A picture of Elwood's new outdoor patio.
Elwood

The outdoor patio was nearly six years in the making. 

Philadelphia's Elwood Restaurant Completes Outdoor Patio

In September of 2016, Elwood chef/owner Adam Diltz submitted his original zoning permit submission for a back patio outdoor dining area at his Fishtown restaurant. But due to an array of issues, including the review and negotiation process involved in zoning, a legal dispute with a neighbor that would result in a years-long lawsuit, COVID, and other regulatory hoops he had to jump through as a business owner in Philly, it wasn’t until his second application in September of 2021 that Elwood was approved for an outdoor permit with no objection.

And now, after nearly six years of headaches, and six-plus months of construction, Elwood has finally completed its outdoor patio, which now seats up to 18 people in the restaurant’s beautiful back area and garden at 1007 Frankford Avenue.

Elwood began serving customers in May of 2019, and once the COVID shutdown arrived, Diltz and his wife and Co-owner, Jenny Ko (who also submitted the original drawings for the outdoor space), made the call to submit for a new zoning permit for outdoor seating.

“Our outdoor seating in the original permit submission was eliminated as a proviso to allow the restaurant use in the old 18th Century building,” said Diltz. “Even though the Zoning Board of Approval permitted the new use during the hearing, the permit was challenged by a neighbor, who we were in legal dispute with for the next year and a half. Furthermore, during COVID, our location and proviso prevented us from having outdoor dining on Frankford Avenue as well as the back garden while other restaurants were able to pivot to outdoor dining to try and save their businesses. By the time COVID was in its second year, it was clear that we needed a permanent long-term option for outdoor dining in order to stay in business. Thankfully, our second submission went a lot smoother. Our neighbors in Fishtown showed up to our RCO (Fishtown Neighborhood Association) meeting and helped us get there.”

After finally having their permit in hand, construction took an entire fall and winter to complete, and now Diltz and Ko said they’re ready to really begin using the outdoor areas to their fullest with the warmer weather.

Doug Boice from Clay & Plenty built the entire backyard when Elwood first opened, and he is back on the project again the second time around. In the original build out, Doug provided local cedar planks that made the backyard fence and garbage enclosure, as well as the shelving enclosure that customers see when they first enter the restaurant. This time around, he provided locally harvested cedar for the trellis and the flagstones in the patio. He cut and set all the stones one by one over the course of the winter.  As the landscape designer, he selected native plants and climate appropriate plants for the garden, including Tea Berries and Fennel Head Ferns, while also providing borages, thymes, and oreganos that will be used in various dishes. For the garden, Boice designed and built a simple water feature using salvaged materials like gears from old machines, and large steel tubes to form a planter. Ultimately, Elwood will also have honeysuckles trained on top of the trellis to form a green canopy.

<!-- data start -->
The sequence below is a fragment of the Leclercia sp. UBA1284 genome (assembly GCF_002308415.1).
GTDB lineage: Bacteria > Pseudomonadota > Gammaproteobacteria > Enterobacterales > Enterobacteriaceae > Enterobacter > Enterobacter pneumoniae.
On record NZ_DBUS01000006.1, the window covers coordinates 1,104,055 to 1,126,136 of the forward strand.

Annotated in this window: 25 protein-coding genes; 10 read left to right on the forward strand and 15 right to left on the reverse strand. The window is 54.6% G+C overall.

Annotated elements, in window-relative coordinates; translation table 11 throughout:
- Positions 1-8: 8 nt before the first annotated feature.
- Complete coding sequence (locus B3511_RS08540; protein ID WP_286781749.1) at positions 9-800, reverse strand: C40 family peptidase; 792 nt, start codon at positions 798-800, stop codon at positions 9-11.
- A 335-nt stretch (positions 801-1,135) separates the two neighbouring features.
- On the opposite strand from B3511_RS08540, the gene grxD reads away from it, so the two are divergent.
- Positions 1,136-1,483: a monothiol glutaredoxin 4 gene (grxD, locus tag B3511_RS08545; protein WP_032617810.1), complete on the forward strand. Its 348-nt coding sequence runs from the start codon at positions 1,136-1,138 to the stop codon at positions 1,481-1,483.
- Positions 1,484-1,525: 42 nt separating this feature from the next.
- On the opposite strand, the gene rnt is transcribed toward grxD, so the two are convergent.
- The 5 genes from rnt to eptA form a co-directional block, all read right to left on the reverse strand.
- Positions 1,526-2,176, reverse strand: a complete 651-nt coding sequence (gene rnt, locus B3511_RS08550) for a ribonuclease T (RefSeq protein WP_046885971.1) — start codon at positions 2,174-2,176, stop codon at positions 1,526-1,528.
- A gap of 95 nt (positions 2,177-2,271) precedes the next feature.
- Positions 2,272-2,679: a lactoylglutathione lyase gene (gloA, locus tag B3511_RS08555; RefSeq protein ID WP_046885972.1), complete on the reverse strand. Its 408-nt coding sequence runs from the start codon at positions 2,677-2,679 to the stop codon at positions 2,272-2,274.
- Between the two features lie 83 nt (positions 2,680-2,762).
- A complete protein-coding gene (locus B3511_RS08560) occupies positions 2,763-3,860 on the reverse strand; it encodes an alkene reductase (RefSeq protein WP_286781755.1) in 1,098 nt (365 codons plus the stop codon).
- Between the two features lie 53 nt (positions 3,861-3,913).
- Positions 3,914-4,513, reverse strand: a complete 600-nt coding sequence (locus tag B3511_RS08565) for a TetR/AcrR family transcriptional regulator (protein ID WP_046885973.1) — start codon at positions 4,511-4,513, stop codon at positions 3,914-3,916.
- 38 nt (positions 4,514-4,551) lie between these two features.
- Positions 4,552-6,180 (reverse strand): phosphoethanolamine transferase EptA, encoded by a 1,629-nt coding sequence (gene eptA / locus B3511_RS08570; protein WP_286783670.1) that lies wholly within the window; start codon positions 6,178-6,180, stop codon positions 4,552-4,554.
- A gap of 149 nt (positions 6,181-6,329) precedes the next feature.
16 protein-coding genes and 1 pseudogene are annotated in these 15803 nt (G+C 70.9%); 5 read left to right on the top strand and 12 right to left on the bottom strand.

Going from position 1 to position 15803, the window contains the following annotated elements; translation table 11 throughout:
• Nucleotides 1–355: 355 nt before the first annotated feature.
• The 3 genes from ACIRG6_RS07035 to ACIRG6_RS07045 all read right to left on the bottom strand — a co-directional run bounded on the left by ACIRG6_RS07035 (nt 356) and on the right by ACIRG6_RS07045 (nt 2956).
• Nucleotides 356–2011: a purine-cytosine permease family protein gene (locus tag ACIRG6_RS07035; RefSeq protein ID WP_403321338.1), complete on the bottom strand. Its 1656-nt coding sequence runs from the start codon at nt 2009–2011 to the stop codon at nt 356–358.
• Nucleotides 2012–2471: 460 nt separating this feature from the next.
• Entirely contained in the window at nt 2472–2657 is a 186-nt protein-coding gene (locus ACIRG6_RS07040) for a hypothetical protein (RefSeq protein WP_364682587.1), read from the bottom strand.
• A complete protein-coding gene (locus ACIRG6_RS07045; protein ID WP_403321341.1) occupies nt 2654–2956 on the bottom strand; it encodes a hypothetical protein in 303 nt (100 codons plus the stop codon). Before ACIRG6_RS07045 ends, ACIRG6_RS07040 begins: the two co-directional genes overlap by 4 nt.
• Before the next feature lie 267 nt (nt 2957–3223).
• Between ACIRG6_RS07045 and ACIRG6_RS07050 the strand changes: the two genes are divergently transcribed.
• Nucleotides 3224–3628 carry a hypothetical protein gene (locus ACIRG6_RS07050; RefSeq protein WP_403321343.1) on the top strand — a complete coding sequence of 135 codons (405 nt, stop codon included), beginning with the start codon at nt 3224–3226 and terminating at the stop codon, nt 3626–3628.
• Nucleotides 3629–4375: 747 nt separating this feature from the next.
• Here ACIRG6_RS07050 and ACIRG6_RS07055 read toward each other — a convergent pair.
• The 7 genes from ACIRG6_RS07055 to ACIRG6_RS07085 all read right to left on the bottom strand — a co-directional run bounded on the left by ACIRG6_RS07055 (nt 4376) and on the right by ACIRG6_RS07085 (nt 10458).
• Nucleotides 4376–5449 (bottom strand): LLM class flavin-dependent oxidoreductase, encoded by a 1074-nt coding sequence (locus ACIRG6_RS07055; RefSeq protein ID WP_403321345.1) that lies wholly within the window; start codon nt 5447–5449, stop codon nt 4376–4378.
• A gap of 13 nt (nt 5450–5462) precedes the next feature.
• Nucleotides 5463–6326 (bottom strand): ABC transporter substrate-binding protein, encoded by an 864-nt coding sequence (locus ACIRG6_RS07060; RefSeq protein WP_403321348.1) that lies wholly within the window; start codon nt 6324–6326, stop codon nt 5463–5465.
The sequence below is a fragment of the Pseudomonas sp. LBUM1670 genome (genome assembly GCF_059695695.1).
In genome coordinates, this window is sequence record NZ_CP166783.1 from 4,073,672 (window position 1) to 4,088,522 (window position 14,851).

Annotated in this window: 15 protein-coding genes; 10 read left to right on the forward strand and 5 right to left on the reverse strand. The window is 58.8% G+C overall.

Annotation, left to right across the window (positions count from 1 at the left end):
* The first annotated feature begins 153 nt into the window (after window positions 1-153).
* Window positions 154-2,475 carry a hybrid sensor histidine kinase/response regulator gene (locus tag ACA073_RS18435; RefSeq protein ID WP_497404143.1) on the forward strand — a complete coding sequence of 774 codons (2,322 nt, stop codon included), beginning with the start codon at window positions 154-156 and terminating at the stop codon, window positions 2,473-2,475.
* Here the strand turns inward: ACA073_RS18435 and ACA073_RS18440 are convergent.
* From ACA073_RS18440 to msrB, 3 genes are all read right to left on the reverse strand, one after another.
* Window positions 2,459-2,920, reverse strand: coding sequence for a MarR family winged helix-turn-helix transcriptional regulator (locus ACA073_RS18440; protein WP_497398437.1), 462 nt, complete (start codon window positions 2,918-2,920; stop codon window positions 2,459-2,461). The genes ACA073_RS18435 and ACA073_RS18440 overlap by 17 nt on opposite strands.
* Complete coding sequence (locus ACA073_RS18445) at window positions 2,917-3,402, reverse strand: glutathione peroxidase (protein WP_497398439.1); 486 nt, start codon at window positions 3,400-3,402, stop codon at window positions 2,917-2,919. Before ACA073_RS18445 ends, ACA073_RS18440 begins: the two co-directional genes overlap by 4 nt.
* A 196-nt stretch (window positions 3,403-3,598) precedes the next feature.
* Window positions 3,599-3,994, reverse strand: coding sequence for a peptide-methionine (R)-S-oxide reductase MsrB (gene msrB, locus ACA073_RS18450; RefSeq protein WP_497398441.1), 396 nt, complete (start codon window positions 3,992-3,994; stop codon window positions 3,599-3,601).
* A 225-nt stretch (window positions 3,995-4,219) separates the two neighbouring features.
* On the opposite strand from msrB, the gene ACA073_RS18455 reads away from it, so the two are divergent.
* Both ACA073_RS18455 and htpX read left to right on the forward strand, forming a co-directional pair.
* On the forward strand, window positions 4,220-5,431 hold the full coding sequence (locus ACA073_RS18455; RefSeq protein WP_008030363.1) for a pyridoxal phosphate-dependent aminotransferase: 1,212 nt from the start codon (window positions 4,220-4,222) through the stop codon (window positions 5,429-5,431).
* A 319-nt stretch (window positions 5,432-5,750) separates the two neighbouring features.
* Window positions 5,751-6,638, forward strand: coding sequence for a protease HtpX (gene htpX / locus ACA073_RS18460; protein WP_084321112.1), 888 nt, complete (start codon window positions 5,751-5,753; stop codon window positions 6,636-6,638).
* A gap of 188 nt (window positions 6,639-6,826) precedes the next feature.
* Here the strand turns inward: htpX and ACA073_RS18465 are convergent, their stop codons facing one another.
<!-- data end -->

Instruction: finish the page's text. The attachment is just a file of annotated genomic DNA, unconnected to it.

“This is still a work in progress for at least another five years before we get the plants to do what we want, but we are so thrilled to have the patio open to our guests,” said Diltz. “It was a long time coming, and these things take time. While this entire process never should’ve taken anywhere nearly as long as it did, we also realize the delay may have been a blessing in disguise, as we were dealing with a very hot construction market, and it took us a long time to get a contractor who met our budget. It was tough work, but Doug was a good sport and a cheerful collaborator who helped make this dream a reality for both Jenny and myself.”

Elwood is a BYOB in Philadelphia’s Fishtown neighborhood which serves family-style entrees celebrating heirloom recipes drawn from Chef Adam Diltz’s country roots and Pennsylvania’s culinary history. Diltz was named a James Beard semifinalist for Best Chef Mid-Atlantic in 2022.

News and information presented in this release has not been corroborated by FSR, Food News Media, or Journalistic, Inc.